963 F2d 999 Zulbeari v. Immigration and Naturalization Service

963 F.2d 999

Adil ZULBEARI, Petitioner,

No. 90-3299.

United States Court of Appeals,
Seventh Circuit.

Argued Aug. 6, 1991.
Decided May 12, 1992.

James Canfield, Rockford, Ill. (argued), for Adil Zulbeari.

Alison R. Drucker, Lori L. Scialabba, Charles E. Pazar, Robert Kendall, Jr., Philemina Jones (argued), Dept. of Justice, Office of Immigration Litigation, Richard L. Thornburg, U.S. Atty. Gen., Washington, D.C., A.D. Moyer, I.N.S., Chicago, Ill., for I.N.S.

Before CUDAHY and MANION, Circuit Judges, and ESCHBACH, Senior Circuit Judge.

CUDAHY, Circuit Judge.

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Petitioner Adil Zulbeari, appeals from a decision of the Board of Immigration Appeals (the BIA) denying his application for asylum and ordering his deportation. Zulbeari, an ethnic Albanian Muslim, who is a citizen of Yugoslavia, entered the country near El Paso, Texas as an alien and without inspection by an immigration officer. The Immigration and Naturalization Service (the INS) charged him with deportability. Zulbeari conceded that he is deportable, but at his deportation hearing, he requested asylum. The Immigration Judge denied his request, holding that Zulbeari did not establish that he has a well-founded fear of persecution if he returns to Yugoslavia. The Immigration Judge gave Zulbeari 30 days to voluntarily depart or be deported to Yugoslavia. The BIA dismissed his appeal. We affirm.BACKGROUND


The critical facts in this case surround the arrest and imprisonment of three of Zulbeari's close friends for participating in a pro-Albanian demonstration in January 1986 and for possessing books relating to Albania and an Albanian flag. Zulbeari testified that he fears persecution because he worked closely with these men and spoke out against the government in conversations with them.


According to Zulbeari's testimony, government authorities questioned him twice about his relationship with the three friends and about whether he possessed any Albanian books. The first interrogation took place in November 1985, and he was questioned for three hours. In January 1986, his home was searched while his family was home and while he was away at work. The authorities did not interrogate his family at this time. The second interrogation took place in February 1986 before the arrests of his three friends and lasted an entire day. Zulbeari testified that the authorities slapped him during this interrogation. Twenty days later, after procuring a passport extension through a bribe, Zulbeari left Yugoslavia for Mexico.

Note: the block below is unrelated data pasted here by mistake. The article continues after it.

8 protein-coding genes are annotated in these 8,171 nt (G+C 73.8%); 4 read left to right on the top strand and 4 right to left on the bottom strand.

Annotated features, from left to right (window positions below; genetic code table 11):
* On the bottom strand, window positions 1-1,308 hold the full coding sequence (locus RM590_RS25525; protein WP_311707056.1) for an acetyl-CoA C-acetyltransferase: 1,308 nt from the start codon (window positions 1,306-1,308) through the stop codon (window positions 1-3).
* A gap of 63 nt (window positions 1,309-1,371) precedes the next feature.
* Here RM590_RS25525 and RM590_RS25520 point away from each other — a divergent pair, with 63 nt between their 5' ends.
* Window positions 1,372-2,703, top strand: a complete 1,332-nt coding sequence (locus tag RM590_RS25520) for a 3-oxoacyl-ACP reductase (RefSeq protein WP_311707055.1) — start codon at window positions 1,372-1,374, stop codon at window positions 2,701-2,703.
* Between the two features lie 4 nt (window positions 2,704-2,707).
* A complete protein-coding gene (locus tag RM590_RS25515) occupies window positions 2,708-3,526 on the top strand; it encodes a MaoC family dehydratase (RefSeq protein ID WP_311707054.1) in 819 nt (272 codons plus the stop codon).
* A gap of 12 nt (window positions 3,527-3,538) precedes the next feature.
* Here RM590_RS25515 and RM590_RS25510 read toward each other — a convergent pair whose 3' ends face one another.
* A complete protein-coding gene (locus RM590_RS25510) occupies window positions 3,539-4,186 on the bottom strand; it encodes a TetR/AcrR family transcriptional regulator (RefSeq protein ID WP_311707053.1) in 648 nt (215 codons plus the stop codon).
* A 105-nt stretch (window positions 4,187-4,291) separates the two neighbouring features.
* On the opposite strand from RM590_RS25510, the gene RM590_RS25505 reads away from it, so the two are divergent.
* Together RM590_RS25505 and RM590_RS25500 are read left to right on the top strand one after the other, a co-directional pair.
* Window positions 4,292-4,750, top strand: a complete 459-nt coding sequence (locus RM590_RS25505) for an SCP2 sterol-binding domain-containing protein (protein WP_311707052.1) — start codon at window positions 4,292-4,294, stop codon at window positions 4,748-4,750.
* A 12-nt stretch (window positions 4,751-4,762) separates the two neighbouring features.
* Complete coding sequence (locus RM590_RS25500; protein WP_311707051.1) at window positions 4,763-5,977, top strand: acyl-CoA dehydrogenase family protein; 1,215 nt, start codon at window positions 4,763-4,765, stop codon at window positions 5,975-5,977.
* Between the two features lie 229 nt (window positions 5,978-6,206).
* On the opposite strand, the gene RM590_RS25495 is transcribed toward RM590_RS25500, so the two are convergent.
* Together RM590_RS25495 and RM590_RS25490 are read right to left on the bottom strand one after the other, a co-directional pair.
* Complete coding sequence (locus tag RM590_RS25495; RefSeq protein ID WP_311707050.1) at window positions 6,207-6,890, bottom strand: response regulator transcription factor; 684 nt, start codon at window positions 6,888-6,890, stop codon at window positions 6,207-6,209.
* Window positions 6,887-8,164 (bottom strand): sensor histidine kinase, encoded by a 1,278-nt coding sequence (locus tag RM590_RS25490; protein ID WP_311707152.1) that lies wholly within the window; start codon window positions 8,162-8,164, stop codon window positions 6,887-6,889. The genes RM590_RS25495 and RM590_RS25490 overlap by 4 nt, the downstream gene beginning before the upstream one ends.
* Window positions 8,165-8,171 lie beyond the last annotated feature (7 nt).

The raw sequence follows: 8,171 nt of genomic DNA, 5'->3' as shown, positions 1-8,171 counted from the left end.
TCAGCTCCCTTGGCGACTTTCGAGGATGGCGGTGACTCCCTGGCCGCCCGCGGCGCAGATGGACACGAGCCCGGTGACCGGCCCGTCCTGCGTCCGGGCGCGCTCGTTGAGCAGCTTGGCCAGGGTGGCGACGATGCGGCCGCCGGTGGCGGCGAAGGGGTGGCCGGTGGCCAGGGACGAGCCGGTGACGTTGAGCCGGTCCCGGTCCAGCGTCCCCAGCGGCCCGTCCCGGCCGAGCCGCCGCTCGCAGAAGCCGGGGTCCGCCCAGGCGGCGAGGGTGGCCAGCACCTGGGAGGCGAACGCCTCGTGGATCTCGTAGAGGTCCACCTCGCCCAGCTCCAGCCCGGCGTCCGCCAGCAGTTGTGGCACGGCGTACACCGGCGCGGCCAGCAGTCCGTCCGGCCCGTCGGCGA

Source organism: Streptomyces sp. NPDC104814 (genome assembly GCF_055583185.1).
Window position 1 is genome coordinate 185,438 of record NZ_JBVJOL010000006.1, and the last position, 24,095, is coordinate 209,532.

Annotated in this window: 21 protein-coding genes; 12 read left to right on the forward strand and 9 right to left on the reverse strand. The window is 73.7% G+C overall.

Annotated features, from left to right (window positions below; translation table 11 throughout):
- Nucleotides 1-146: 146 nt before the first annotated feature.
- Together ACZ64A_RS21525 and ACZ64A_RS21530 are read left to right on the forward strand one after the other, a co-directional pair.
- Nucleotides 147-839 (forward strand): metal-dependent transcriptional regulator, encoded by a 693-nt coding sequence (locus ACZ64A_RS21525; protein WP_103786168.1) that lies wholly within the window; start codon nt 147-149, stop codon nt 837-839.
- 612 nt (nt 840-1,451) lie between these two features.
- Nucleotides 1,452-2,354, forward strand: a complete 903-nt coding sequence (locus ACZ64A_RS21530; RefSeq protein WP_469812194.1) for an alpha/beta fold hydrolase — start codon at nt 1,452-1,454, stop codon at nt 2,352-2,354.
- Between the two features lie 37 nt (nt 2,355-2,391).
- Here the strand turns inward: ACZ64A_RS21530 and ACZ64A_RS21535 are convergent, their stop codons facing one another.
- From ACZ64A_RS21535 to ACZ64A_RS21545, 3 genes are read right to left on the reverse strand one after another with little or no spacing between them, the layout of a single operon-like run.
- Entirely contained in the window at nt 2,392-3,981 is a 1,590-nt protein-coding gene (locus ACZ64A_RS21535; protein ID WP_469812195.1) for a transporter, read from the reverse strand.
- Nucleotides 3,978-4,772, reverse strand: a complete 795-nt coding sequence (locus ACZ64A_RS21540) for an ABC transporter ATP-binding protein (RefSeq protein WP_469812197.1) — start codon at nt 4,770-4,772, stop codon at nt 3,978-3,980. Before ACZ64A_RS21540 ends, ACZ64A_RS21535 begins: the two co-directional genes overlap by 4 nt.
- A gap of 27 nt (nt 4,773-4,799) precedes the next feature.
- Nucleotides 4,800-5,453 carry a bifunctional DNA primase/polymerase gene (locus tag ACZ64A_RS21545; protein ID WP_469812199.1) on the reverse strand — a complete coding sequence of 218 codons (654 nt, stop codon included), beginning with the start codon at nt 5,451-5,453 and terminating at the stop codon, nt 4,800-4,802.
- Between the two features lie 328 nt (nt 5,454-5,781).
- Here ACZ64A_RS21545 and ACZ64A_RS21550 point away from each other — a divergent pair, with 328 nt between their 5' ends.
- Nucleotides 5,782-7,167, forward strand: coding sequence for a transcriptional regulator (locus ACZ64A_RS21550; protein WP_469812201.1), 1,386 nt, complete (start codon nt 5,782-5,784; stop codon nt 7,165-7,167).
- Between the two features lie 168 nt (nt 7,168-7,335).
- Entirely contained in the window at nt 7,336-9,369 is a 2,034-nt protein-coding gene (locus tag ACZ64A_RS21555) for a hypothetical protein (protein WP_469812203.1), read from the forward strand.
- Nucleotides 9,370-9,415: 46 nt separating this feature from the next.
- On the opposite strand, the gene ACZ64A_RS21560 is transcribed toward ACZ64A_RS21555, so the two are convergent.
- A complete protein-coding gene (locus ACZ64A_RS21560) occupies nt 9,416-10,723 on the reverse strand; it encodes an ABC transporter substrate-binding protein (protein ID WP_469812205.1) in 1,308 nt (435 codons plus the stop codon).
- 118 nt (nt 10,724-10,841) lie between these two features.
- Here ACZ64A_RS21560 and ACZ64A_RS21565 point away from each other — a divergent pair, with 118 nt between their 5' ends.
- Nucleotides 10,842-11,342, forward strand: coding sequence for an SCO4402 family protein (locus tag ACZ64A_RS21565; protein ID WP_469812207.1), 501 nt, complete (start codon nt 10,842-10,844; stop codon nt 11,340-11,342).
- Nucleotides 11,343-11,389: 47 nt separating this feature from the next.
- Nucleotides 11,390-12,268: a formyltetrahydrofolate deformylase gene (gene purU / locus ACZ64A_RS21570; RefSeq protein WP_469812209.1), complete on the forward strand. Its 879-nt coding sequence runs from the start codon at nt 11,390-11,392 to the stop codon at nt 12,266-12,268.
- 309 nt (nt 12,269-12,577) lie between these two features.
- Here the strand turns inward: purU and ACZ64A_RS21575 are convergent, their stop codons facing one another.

Zulbeari testified that he was not a member of any political organization1 and did not participate in the January 1986 demonstrations for which his friends were arrested. The police did not find any Albanian books when they searched his home in January. He was not interrogated by the police at any time after his friends were arrested. Other than engaging in general discussions with friends about the injustices inflicted on the Albanians by the Yugoslav government, his only political activity was helping to organize a demonstration in Kosovo in 1981 concerning education. He stated that he did not attend the demonstration.


Zulbeari testified that government officials visited his home after he left and inquired as to his whereabouts. His wife told them that he had left the country. Zulbeari presented no other witnesses or affidavits in support of his petition.


I. Asylum


We must uphold a BIA decision if it is supported by "substantial evidence." Balazoski v. INS, 932 F.2d 638, 640 (7th Cir.1991); Carvajal-Munoz v. INS, 743 F.2d 562 (7th Cir.1984). Section 208 of the Immigration and Nationality Act, 8 U.S.C. § 1158, provides for discretionary grants of asylum to persons who qualify as refugees under section 101(a)(42)(A) "because of persecution or a well-founded fear of persecution on account of race, religion, nationality, membership in a particular social group or political opinion." Although the Supreme Court has declined to define "well-founded fear," this court has consistently held that in order to demonstrate a well-founded fear, a petitioner must present specific, detailed facts showing a good reason to fear that he or she will be singled out for persecution. Balazoski, 932 F.2d at 641; Carvajal-Munoz, 743 F.2d at 573. Zulbeari's uncorroborated testimony is insufficient if it does not meet this standard.